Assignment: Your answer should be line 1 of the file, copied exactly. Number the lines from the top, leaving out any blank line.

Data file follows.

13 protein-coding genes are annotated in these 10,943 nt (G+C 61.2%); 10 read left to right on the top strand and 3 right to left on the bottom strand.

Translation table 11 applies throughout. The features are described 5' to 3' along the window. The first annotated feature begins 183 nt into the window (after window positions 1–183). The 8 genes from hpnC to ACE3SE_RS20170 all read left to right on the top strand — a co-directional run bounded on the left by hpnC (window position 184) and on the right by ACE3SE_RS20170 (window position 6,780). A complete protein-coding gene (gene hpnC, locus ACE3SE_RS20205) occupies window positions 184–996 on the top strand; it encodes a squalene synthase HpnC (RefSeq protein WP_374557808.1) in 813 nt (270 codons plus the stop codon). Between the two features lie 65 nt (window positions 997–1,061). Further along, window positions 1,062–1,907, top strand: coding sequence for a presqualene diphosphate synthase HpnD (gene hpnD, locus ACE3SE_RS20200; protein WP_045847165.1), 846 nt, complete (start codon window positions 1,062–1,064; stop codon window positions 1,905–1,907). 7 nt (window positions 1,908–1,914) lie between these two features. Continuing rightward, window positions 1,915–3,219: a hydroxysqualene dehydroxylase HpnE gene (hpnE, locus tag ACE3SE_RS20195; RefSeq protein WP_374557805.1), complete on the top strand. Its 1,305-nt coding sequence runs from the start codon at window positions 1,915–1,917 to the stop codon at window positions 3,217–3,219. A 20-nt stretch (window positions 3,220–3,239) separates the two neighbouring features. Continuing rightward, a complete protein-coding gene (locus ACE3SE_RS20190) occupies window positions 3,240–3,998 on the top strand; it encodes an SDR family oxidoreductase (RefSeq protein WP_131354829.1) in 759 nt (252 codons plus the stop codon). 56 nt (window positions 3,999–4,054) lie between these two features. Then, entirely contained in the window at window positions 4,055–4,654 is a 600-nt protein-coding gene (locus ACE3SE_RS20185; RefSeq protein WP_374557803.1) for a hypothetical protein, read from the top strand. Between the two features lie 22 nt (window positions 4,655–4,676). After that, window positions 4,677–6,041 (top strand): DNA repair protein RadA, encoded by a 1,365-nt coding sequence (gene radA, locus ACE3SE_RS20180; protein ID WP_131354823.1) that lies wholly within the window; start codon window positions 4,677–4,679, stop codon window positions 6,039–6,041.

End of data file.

13 protein-coding genes are annotated in these 10,943 nt (G+C 61.2%); 10 read left to right on the top strand and 3 right to left on the bottom strand.